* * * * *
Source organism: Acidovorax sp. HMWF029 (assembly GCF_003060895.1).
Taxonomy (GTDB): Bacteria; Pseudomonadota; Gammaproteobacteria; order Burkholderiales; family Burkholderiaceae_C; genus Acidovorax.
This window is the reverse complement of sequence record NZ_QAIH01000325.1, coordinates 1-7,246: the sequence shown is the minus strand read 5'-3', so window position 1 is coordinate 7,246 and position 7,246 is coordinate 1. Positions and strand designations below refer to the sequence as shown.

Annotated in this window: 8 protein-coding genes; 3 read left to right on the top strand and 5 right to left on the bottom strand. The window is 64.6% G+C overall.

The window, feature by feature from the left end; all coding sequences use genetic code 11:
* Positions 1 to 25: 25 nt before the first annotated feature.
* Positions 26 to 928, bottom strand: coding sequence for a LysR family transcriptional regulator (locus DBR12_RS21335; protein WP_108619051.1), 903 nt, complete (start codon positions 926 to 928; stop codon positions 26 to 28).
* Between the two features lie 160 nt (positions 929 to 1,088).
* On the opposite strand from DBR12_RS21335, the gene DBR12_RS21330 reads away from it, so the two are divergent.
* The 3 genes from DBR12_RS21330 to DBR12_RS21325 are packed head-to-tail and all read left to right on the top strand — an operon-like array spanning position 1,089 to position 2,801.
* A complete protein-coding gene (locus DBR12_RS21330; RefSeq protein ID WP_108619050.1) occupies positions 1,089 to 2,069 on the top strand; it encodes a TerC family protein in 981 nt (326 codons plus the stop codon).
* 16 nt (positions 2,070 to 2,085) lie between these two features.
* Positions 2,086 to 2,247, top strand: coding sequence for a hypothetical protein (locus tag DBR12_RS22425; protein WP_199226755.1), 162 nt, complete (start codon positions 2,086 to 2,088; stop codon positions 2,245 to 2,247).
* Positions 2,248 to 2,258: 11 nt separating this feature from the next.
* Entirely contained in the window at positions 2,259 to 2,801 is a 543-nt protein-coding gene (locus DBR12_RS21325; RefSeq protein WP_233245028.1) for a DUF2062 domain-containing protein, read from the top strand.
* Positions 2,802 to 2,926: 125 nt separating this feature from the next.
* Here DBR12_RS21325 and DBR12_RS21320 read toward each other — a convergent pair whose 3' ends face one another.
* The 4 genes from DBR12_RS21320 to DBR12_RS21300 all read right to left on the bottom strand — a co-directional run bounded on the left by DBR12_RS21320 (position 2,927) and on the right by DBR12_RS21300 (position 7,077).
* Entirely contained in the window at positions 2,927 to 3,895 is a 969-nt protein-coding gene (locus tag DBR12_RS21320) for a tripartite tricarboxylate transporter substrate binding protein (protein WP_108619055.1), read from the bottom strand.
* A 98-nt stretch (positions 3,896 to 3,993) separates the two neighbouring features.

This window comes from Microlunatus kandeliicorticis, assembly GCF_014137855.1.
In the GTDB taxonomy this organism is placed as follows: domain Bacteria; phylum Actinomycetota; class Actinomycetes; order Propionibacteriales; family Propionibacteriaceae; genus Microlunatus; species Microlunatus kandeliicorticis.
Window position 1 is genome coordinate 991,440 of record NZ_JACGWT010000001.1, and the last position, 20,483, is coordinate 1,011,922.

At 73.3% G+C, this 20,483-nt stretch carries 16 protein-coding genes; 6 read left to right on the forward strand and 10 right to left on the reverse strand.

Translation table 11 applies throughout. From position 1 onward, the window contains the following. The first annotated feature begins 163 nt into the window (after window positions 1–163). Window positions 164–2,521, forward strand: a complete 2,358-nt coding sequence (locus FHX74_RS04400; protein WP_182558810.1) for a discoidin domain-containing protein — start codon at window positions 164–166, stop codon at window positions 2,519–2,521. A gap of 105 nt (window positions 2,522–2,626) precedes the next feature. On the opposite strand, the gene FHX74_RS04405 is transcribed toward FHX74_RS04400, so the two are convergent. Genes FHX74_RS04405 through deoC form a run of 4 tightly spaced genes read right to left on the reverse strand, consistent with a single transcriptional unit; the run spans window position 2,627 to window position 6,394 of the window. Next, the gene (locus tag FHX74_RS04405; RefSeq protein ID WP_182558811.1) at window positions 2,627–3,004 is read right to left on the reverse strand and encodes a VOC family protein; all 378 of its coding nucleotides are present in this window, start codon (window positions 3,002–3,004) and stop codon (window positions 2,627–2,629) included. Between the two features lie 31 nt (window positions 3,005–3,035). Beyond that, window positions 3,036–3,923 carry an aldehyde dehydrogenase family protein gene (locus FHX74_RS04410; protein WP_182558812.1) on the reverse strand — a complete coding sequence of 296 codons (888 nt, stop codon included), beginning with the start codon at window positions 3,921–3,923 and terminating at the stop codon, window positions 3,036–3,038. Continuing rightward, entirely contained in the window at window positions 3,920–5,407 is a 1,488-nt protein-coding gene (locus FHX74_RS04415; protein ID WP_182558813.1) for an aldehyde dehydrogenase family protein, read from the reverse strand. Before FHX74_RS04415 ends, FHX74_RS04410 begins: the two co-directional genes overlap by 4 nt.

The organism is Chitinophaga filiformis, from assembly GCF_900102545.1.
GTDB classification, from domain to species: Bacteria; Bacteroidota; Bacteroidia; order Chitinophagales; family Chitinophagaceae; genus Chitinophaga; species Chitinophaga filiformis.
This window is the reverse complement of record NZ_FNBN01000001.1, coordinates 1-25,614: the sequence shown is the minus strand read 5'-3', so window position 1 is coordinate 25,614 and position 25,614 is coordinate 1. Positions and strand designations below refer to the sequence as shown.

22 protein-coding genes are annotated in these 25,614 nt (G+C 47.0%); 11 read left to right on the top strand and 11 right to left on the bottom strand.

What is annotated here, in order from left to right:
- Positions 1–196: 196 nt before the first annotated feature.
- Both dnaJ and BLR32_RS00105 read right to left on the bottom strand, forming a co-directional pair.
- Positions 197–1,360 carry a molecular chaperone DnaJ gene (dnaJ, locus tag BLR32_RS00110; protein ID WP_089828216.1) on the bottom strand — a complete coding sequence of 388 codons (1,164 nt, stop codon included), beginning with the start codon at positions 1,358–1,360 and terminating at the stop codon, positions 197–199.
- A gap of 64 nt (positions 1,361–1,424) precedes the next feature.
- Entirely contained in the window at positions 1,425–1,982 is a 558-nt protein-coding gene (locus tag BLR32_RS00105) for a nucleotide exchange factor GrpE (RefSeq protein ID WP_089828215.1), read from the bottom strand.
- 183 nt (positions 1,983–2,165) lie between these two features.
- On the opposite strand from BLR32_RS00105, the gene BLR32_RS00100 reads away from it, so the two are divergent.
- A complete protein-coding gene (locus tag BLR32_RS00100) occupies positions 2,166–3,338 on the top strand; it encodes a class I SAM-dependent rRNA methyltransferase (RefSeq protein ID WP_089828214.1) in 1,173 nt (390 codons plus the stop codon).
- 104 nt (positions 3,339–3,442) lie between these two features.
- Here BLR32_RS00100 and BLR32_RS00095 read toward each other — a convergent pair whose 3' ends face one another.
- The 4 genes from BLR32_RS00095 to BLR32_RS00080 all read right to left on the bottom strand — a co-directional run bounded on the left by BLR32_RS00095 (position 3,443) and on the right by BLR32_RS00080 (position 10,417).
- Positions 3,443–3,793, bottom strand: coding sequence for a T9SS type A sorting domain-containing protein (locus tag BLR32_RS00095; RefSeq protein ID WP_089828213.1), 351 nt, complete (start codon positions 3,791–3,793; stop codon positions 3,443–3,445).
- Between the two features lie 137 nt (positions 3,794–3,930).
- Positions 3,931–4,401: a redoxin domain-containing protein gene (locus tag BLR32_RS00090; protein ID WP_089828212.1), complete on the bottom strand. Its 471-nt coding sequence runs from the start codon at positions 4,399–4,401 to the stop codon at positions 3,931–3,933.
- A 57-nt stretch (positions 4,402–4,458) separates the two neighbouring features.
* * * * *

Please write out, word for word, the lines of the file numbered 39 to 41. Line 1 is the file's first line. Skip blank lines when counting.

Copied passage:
- 104 nt (positions 3,339–3,442) lie between these two features.
- Here BLR32_RS00100 and BLR32_RS00095 read toward each other — a convergent pair whose 3' ends face one another.
- The 4 genes from BLR32_RS00095 to BLR32_RS00080 all read right to left on the bottom strand — a co-directional run bounded on the left by BLR32_RS00095 (position 3,443) and on the right by BLR32_RS00080 (position 10,417).